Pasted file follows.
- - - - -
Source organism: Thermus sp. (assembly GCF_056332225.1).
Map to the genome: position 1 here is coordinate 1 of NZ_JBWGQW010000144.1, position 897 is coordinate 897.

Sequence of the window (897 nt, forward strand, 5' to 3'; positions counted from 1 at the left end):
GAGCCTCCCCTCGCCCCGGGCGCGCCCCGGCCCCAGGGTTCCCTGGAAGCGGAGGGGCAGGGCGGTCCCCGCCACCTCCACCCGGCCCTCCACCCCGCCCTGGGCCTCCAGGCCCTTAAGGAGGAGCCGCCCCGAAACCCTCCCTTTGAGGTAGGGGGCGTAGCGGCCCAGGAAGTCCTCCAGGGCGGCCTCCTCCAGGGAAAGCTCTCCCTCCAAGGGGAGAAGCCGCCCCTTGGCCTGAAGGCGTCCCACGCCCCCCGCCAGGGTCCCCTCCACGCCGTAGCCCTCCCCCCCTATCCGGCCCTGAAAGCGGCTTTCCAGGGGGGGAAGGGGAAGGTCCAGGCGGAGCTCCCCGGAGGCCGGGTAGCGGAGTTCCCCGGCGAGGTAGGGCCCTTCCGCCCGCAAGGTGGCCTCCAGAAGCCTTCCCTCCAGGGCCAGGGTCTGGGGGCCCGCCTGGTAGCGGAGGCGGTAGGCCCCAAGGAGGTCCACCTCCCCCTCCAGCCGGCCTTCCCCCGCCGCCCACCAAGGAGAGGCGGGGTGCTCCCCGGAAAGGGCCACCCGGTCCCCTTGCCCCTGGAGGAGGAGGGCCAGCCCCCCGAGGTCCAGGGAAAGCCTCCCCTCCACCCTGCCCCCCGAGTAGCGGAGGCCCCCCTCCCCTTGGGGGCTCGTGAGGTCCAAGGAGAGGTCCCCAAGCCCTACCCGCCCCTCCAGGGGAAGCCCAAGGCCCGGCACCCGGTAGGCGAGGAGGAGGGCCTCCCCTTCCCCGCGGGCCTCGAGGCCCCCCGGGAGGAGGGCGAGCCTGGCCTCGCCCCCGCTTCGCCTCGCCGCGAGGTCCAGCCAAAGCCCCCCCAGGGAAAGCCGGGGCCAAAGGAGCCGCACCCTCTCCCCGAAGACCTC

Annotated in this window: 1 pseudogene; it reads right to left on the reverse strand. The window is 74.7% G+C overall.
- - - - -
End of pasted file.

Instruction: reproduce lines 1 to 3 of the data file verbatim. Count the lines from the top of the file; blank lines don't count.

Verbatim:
Source organism: Thermus sp. (assembly GCF_056332225.1).
Map to the genome: position 1 here is coordinate 1 of NZ_JBWGQW010000144.1, position 897 is coordinate 897.

Sequence of the window (897 nt, forward strand, 5' to 3'; positions counted from 1 at the left end):